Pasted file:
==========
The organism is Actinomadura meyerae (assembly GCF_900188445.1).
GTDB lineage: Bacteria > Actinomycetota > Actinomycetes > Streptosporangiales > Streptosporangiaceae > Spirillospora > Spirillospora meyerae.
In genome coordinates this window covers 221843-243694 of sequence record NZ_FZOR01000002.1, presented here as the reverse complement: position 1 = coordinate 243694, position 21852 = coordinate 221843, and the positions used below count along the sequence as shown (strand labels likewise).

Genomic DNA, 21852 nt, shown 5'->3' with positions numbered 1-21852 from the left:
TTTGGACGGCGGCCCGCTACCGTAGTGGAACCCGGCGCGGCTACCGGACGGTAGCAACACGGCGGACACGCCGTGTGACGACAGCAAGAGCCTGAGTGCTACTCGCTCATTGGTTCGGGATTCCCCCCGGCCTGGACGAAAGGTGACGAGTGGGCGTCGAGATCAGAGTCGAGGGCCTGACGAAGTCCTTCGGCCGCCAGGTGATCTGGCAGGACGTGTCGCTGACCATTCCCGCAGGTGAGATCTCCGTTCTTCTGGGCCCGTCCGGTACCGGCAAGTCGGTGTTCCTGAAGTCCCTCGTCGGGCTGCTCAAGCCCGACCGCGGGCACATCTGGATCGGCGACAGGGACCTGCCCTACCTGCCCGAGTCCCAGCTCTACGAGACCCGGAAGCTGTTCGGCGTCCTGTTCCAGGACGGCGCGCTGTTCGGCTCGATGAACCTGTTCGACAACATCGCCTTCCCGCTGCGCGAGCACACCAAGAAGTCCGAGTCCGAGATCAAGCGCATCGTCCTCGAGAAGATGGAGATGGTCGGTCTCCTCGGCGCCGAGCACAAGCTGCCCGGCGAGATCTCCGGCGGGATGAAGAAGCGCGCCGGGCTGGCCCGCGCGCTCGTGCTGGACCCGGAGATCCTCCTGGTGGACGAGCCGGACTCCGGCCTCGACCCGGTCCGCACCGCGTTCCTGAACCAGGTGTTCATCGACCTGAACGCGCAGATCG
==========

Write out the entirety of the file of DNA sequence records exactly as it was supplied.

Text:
The organism is Actinomadura meyerae (assembly GCF_900188445.1).
GTDB lineage: Bacteria > Actinomycetota > Actinomycetes > Streptosporangiales > Streptosporangiaceae > Spirillospora > Spirillospora meyerae.
In genome coordinates this window covers 221843-243694 of sequence record NZ_FZOR01000002.1, presented here as the reverse complement: position 1 = coordinate 243694, position 21852 = coordinate 221843, and the positions used below count along the sequence as shown (strand labels likewise).

Genomic DNA, 21852 nt, shown 5'->3' with positions numbered 1-21852 from the left:
TTTGGACGGCGGCCCGCTACCGTAGTGGAACCCGGCGCGGCTACCGGACGGTAGCAACACGGCGGACACGCCGTGTGACGACAGCAAGAGCCTGAGTGCTACTCGCTCATTGGTTCGGGATTCCCCCCGGCCTGGACGAAAGGTGACGAGTGGGCGTCGAGATCAGAGTCGAGGGCCTGACGAAGTCCTTCGGCCGCCAGGTGATCTGGCAGGACGTGTCGCTGACCATTCCCGCAGGTGAGATCTCCGTTCTTCTGGGCCCGTCCGGTACCGGCAAGTCGGTGTTCCTGAAGTCCCTCGTCGGGCTGCTCAAGCCCGACCGCGGGCACATCTGGATCGGCGACAGGGACCTGCCCTACCTGCCCGAGTCCCAGCTCTACGAGACCCGGAAGCTGTTCGGCGTCCTGTTCCAGGACGGCGCGCTGTTCGGCTCGATGAACCTGTTCGACAACATCGCCTTCCCGCTGCGCGAGCACACCAAGAAGTCCGAGTCCGAGATCAAGCGCATCGTCCTCGAGAAGATGGAGATGGTCGGTCTCCTCGGCGCCGAGCACAAGCTGCCCGGCGAGATCTCCGGCGGGATGAAGAAGCGCGCCGGGCTGGCCCGCGCGCTCGTGCTGGACCCGGAGATCCTCCTGGTGGACGAGCCGGACTCCGGCCTCGACCCGGTCCGCACCGCGTTCCTGAACCAGGTGTTCATCGACCTGAACGCGCAGATCG